The night is a star-studded sheaf of sky, smeared against the glass. Orion cartwheels over the horizon; his hunting dogs chase their tails. It's a game of tag, played on a playground a million miles away.
Lilly watches. Distant. Detached.
Time drips, and drops. It oozes in slow, sluggish dollops. The crystal conservatory revolves, turns on its axis, a clinking carousel.
The sun rises. A child chases it like a hoop across the horizon. It sinks. Orion does gymnastics. The sun rolls across the sky. She watches it over, and over, and over, and over, and over, and over and over, and—
The thought slices through Lilly's muggy mind, sharp and clean as a blade: why?
In a panic, Lilly realises she cannot feel her body. She can't even take a deep breath to calm down, because she can't feel her mouth. Even her thoughts are slow and sludgy, like porridge. She tries to relax, and remember the parts of her body one by one.
Head shoulders knees and toes. She's been standing still for so long she quite forgot she had knees, head, mouth or toes.
Eyes ears mouth and nose.
A nose! A nose! A kingdom for a nose. She's been watching the stars for so long, Lilly has almost become a constellation herself. Now, she pieces herself back together, connects the dots, puts herself back in order.
The thigh bone connected to the knee bone the knee bone connected to the leg bone the leg bone connected to the-
Connected to what? It's been far too long since she last moved thigh bone, leg bone, or any other bone besides.
It returns to her; the sensation of an arm, the sensation of a leg. She joins the last dot, and the picture is complete. Her. Lilly Lidell of Ripley, daughter of the local parishioner. Just like whenever she'd wake from a wonderful dream, and remember in disappointment that, Oh, right. Of course. I'm still me.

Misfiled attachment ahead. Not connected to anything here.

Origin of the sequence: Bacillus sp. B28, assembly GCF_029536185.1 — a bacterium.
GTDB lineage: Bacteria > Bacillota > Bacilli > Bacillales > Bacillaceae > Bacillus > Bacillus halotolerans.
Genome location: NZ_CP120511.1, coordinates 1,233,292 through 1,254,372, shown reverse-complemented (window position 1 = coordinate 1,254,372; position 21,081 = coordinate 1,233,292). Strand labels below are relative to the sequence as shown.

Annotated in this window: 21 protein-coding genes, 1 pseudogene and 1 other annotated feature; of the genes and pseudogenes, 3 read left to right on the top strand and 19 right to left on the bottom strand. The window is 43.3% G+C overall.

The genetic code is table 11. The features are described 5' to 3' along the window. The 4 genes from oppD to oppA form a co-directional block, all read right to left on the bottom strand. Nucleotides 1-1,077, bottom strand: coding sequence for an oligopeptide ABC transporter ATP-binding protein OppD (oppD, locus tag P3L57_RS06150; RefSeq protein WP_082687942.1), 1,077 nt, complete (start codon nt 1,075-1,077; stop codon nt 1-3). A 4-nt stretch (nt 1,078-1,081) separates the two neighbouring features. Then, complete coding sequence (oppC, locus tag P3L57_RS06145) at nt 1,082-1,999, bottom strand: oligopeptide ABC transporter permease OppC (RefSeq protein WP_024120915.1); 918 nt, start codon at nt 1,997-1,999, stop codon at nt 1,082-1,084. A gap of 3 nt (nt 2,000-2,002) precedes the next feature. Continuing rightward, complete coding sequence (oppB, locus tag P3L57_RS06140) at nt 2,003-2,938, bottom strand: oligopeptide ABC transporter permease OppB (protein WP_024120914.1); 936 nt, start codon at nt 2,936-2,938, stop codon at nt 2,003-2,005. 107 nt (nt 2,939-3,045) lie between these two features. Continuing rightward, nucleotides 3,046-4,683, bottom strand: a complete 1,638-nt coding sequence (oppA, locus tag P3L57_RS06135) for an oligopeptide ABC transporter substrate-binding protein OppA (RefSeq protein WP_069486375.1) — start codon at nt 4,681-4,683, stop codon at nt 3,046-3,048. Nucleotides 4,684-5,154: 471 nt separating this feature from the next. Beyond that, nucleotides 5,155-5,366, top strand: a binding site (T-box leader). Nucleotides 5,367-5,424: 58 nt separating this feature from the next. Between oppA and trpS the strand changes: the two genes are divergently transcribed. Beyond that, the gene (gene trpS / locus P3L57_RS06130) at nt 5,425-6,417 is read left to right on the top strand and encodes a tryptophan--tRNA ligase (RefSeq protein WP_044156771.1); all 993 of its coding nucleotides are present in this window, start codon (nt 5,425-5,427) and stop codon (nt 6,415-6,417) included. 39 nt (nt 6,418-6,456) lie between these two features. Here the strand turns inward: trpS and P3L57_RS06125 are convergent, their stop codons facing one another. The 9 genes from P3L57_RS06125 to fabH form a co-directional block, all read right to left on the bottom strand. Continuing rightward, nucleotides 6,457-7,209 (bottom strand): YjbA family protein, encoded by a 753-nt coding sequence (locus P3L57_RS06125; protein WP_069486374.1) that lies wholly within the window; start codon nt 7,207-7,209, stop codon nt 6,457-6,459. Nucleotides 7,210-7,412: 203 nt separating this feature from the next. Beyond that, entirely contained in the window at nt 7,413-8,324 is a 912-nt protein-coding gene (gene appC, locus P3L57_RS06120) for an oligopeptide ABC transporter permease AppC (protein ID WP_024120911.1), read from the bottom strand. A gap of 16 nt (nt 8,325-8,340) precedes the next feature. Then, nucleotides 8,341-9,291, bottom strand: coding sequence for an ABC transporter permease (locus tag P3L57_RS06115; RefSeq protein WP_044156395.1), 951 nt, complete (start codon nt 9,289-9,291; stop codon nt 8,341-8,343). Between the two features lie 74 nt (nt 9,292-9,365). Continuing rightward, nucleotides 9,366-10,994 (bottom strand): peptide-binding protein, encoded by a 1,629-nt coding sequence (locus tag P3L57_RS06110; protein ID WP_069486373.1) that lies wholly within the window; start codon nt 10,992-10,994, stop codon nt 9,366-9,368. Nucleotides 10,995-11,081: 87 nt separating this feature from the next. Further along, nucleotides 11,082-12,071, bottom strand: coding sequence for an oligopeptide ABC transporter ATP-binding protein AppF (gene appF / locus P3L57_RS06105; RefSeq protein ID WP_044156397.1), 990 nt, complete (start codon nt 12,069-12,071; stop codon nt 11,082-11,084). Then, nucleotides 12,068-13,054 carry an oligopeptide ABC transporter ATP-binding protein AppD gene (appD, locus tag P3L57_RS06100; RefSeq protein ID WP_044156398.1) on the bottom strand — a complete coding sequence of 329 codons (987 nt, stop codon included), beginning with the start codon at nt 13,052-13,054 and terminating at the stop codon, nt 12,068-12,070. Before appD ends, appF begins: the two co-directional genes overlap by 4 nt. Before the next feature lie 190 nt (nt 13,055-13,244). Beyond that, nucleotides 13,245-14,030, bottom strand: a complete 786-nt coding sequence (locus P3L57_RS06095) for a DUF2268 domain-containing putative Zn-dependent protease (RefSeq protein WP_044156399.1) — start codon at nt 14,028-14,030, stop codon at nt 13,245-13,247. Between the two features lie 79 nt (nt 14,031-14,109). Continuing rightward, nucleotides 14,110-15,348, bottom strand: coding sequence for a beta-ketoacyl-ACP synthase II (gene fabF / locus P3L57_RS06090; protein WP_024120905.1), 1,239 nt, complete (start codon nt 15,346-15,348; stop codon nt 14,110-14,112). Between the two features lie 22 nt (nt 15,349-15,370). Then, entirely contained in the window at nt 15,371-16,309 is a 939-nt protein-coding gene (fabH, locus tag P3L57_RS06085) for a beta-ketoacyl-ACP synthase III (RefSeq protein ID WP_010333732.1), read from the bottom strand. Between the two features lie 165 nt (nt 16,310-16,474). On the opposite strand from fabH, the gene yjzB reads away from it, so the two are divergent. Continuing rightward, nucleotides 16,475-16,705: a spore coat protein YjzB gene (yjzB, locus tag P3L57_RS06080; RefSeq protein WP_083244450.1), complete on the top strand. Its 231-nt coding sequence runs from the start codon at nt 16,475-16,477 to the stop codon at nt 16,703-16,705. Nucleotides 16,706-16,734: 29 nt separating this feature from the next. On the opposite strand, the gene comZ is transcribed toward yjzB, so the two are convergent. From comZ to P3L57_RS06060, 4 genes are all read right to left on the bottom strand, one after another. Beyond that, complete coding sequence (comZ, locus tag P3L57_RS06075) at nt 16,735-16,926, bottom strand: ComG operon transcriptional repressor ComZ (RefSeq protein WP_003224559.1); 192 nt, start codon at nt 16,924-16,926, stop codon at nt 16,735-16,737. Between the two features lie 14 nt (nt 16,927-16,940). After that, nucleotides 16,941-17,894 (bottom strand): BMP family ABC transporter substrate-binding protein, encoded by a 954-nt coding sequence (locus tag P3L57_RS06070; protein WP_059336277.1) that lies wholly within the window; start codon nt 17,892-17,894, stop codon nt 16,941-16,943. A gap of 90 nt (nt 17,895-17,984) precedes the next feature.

Now comes the hard part.
It takes her a fortnight, but Lilly wriggles her toes.
A week, but she clenches her fingers.
Four days, and Lilly blinks.
Three, she scratches her nose.
Two, she yawns.
One, she stretches.
Lilly emerges from a deep, long slumber, with a great long "Huuuuuuuuuuuuuoooouuuaaaaaaahaaa!" of a yawn, and most importantly; she looks down.
And blinks, again. This time, it's in surprise. The conservatory, round, tall, and gilded like a bird cage, is a clutter, full of boxes, barrels, carved cabinets from Calcutta, longswords, shortswords, all sort of swords but only the sort of swords that look expensive. Silver serving trays and gold glittering dinner plates. Boxes of live white mice; caches of gemstones, fossils and ammonites; a dinosaur skeleton; a tank with several, luminous fish; an old wooden spinning wheel, and, a crate entirely chocked with ticking clocks set to different hours.
Lilly steps forward, reaching her hand out. It hits, smack, like a lost bumblebee, against a glass wall. Her brow furrows. A partition? A window? She feels it out, trying to find where it ends and begins. The glass makes a left turn, then another, and another. Soon Lilly is back where she started. She's done no more than rotate on her heels.